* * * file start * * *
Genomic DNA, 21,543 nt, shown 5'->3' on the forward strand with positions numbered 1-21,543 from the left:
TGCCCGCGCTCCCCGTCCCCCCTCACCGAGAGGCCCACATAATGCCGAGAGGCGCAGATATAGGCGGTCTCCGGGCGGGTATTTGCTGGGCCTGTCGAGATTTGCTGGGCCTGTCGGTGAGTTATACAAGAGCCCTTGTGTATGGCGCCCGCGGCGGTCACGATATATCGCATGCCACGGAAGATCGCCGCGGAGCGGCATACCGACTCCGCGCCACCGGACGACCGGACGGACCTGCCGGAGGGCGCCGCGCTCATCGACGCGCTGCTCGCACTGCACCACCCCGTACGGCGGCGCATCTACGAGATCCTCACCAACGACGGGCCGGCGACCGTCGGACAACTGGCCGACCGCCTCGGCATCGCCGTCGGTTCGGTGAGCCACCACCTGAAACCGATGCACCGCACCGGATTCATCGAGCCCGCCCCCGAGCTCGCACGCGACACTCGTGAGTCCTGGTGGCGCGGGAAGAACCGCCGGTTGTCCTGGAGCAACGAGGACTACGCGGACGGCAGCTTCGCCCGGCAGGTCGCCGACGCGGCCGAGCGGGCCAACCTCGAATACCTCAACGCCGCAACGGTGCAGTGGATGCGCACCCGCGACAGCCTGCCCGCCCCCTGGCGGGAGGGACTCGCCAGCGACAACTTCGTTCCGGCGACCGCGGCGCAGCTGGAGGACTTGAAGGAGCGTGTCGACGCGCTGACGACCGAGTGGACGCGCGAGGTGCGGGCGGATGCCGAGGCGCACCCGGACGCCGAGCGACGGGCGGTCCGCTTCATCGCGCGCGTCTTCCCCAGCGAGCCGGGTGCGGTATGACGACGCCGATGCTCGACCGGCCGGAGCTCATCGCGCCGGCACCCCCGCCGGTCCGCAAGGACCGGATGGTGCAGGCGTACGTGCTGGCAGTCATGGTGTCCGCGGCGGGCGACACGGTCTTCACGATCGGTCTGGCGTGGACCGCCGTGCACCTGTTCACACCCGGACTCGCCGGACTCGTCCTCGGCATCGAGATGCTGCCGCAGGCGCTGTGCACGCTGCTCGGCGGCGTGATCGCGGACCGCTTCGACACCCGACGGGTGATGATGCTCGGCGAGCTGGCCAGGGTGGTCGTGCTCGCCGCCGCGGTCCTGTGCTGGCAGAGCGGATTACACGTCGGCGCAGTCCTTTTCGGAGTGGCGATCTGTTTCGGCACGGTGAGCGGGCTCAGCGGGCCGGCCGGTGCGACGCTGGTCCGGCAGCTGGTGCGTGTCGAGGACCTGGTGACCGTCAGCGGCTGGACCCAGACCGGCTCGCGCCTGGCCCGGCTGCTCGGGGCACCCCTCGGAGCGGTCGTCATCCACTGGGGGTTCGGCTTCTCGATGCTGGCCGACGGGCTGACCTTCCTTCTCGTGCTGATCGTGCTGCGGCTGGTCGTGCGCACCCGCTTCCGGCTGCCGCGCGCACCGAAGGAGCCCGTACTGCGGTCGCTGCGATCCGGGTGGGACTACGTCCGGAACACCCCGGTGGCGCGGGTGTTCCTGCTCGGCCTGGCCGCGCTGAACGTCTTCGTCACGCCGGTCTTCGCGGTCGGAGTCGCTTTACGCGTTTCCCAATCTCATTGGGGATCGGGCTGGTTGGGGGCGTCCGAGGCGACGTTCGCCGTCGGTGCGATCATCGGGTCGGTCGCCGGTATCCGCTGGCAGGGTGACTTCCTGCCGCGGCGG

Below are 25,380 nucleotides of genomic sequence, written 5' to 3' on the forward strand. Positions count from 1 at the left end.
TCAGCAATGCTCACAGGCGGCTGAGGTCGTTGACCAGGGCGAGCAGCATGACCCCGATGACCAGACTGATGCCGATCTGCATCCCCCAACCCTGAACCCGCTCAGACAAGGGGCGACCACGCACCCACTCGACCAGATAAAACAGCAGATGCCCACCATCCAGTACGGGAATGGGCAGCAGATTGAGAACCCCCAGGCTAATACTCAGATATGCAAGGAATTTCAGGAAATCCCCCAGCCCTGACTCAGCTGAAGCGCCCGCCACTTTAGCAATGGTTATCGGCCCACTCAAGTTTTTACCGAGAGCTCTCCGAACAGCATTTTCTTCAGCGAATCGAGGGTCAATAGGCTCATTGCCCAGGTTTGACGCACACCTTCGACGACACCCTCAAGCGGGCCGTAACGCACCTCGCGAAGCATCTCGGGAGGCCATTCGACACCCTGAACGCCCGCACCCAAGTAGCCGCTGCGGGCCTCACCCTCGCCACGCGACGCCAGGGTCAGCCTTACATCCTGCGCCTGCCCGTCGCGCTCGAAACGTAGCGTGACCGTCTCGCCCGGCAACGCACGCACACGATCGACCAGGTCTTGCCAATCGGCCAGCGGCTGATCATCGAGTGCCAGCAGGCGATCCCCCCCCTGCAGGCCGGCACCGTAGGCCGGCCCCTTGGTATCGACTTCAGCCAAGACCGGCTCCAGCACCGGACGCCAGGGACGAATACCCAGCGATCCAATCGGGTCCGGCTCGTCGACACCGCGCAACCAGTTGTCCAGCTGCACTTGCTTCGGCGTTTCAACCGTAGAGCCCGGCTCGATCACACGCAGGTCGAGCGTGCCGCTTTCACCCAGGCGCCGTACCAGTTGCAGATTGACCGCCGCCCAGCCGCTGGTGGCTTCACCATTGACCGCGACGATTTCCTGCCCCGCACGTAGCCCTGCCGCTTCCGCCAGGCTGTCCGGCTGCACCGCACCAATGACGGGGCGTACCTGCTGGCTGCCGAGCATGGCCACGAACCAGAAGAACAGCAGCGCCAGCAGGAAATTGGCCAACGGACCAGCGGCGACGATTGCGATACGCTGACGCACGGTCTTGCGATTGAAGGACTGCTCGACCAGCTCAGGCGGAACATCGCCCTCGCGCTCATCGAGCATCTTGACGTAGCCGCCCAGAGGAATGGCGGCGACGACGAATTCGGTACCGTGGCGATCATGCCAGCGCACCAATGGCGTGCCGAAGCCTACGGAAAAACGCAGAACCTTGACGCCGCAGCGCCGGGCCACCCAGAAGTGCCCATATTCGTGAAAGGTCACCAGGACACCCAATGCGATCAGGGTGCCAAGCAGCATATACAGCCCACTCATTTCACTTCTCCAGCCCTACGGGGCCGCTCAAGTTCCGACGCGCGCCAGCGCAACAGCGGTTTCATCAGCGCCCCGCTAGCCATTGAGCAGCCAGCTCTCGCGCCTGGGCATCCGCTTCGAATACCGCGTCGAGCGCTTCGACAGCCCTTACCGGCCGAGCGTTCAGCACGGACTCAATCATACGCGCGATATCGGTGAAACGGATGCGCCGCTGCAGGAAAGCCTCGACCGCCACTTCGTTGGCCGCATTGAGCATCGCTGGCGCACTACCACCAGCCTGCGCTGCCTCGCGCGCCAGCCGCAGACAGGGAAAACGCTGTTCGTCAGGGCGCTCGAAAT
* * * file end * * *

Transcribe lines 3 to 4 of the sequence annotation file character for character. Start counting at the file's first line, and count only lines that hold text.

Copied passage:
Below are 25,380 nucleotides of genomic sequence, written 5' to 3' on the forward strand. Positions count from 1 at the left end.
TCAGCAATGCTCACAGGCGGCTGAGGTCGTTGACCAGGGCGAGCAGCATGACCCCGATGACCAGACTGATGCCGATCTGCATCCCCCAACCCTGAACCCGCTCAGACAAGGGGCGACCACGCACCCACTCGACCAGATAAAACAGCAGATGCCCACCATCCAGTACGGGAATGGGCAGCAGATTGAGAACCCCCAGGCTAATACTCAGATATGCAAGGAATTTCAGGAAATCCCCCAGCCCTGACTCAGCTGAAGCGCCCGCCACTTTAGCAATGGTTATCGGCCCACTCAAGTTTTTACCGAGAGCTCTCCGAACAGCATTTTCTTCAGCGAATCGAGGGTCAATAGGCTCATTGCCCAGGTTTGACGCACACCTTCGACGACACCCTCAAGCGGGCCGTAACGCACCTCGCGAAGCATCTCGGGAGGCCATTCGACACCCTGAACGCCCGCACCCAAGTAGCCGCTGCGGGCCTCACCCTCGCCACGCGACGCCAGGGTCAGCCTTACATCCTGCGCCTGCCCGTCGCGCTCGAAACGTAGCGTGACCGTCTCGCCCGGCAACGCACGCACACGATCGACCAGGTCTTGCCAATCGGCCAGCGGCTGATCATCGAGTGCCAGCAGGCGATCCCCCCCCTGCAGGCCGGCACCGTAGGCCGGCCCCTTGGTATCGACTTCAGCCAAGACCGGCTCCAGCACCGGACGCCAGGGACGAATACCCAGCGATCCAATCGGGTCCGGCTCGTCGACACCGCGCAACCAGTTGTCCAGCTGCACTTGCTTCGGCGTTTCAACCGTAGAGCCCGGCTCGATCACACGCAGGTCGAGCGTGCCGCTTTCACCCAGGCGCCGTACCAGTTGCAGATTGACCGCCGCCCAGCCGCTGGTGGCTTCACCATTGACCGCGACGATTTCCTGCCCCGCACGTAGCCCTGCCGCTTCCGCCAGGCTGTCCGGCTGCACCGCACCAATGACGGGGCGTACCTGCTGGCTGCCGAGCATGGCCACGAACCAGAAGAACAGCAGCGCCAGCAGGAAATTGGCCAACGGACCAGCGGCGACGATTGCGATACGCTGACGCACGGTCTTGCGATTGAAGGACTGCTCGACCAGCTCAGGCGGAACATCGCCCTCGCGCTCATCGAGCATCTTGACGTAGCCGCCCAGAGGAATGGCGGCGACGACGAATTCGGTACCGTGGCGATCATGCCAGCGCACCAATGGCGTGCCGAAGCCTACGGAAAAACGCAGAACCTTGACGCCGCAGCGCCGGGCCACCCAGAAGTGCCCATATTCGTGAAAGGTCACCAGGACACCCAATGCGATCAGGGTGCCAAGCAGCATATACAGCCCACTCATTTCACTTCTCCAGCCCTACGGGGCCGCTCAAGTTCCGACGCGCGCCAGCGCAACAGCGGTTTCATCAGCGCCCCGCTAGCCATTGAGCAGCCAGCTCTCGCGCCTGGGCATCCGCTTCGAATACCGCGTCGAGCGCTTCGACAGCCCTTACCGGCCGAGCGTTCAGCACGGACTCAATCATACGCGCGATATCGGTGAAACGGATGCGCCGCTGCAGGAAAGCCTCGACCGCCACTTCGTTGGCCGCATTGAGCATCGCTGGCGCACTACCACCAGCCTGCGCTGCCTCGCGCGCCAGCCGCAGACAGGGAAAACGCTGTTCGTCAGGGCGCTCGAAAT